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The issue of tort reform has been building momentum as a major issue in the presidential campaign. On February 9, in South Carolina, Texas Governor George W. Bush released his plan for reforming our nation's civil justice system. Meanwhile, Senator John McCain has stated on several occasions that he supports an incrimental approach to the issue. Both Bill Bradley and Al Gore have remained relatively quiet on the issue. Below is a summary of how each candidate stands:
George W. Bush
Gov. Bush signs a CSE activist's tort reform tee-shirt while campaigning in New Hampshire.
At a campaign event in South Carolina, on February 9, George W. Bush unveiled his federal tort reform plan that includes: reducing frivolous lawsuits, encouraging alternative dispute resolution, discouraging venue shopping, protecting clients from unscrupulous lawyers, and protecting taxpayers from paying unreasonable fees to private attorneys hired by the state. Bush's entire plan is outlined in more detail in a press release found on his website.
Sharkman appears on stage with Senator McCain during a New Hampshire McCain rally.
McCain claims to be in favor of tort reform although he has not presented a formal plan for what he would do if elected. He outlines his stance on the issue on his website by stating, "John McCain has been a leading proponent of lawsuit reform at the federal level. He recently authored the Y2K law that will help limit potential frivolous lawsuits resulting from the Y2K computer problem while also protecting the rights of those truly injured to bring a legal action. The bill addresses the needs of businesses that may find themselves as both plaintiff and defendant, by providing incentives to fix Y2K problems, not rush to the courthouse.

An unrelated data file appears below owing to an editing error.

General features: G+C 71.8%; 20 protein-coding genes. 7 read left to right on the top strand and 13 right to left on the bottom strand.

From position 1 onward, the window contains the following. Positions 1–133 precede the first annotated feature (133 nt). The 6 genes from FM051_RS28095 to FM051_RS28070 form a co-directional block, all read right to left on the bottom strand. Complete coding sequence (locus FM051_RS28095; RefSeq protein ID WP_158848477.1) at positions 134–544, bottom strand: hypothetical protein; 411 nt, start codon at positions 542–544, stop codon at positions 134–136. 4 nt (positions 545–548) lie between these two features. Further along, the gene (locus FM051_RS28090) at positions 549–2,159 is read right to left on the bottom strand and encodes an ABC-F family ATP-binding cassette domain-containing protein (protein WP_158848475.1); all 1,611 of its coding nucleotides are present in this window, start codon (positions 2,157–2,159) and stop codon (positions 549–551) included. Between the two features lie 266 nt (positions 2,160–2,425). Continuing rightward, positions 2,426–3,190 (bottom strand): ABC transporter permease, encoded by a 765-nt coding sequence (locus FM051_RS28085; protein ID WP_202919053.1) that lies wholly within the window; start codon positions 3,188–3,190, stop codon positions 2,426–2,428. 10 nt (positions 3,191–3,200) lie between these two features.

"John McCain has and will continue to fight to reform our nation’s product liability laws. He supports reforms that would establish a time limit on liability for most products and cap damages on small businesses. He has also worked to provide liability relief to small businesses by sponsoring legislation that limits punitive damages and eliminates joint liability for non-economic damages for small businesses that employ less than 25 people.
"John McCain also supports small business relief from 'Superfund' liability. He believes the law imposes too severe a penalty on small businesses. He supports changing the regulations to limit the liability of small businesses to the amount of pollution they directly caused to a site, and no more."
Senator Bradley is welcomed at a campaign stop by CSE Stop Lawsuit Abuse signs!
Bradley does not list tort reform or lawsuit abuse as a major issue on his campaign website. However, in the past he has spoken against the issue of tort reform. While campaigning at an event in Ceder Rapids, Iowa, this past January, Bradley said, "If legislation fails, you ought to have litigation." In front of CSE activists, he went on to say, "Litigation took place because the legislation route was blocked."
Al Gore has not addressed tort reform or lawsuit abuse as a campaign issue, nor is it mentioned on his official campaign website. However, the Clinton-Gore administration has supported lawsuits against both the tobacco and gun industry.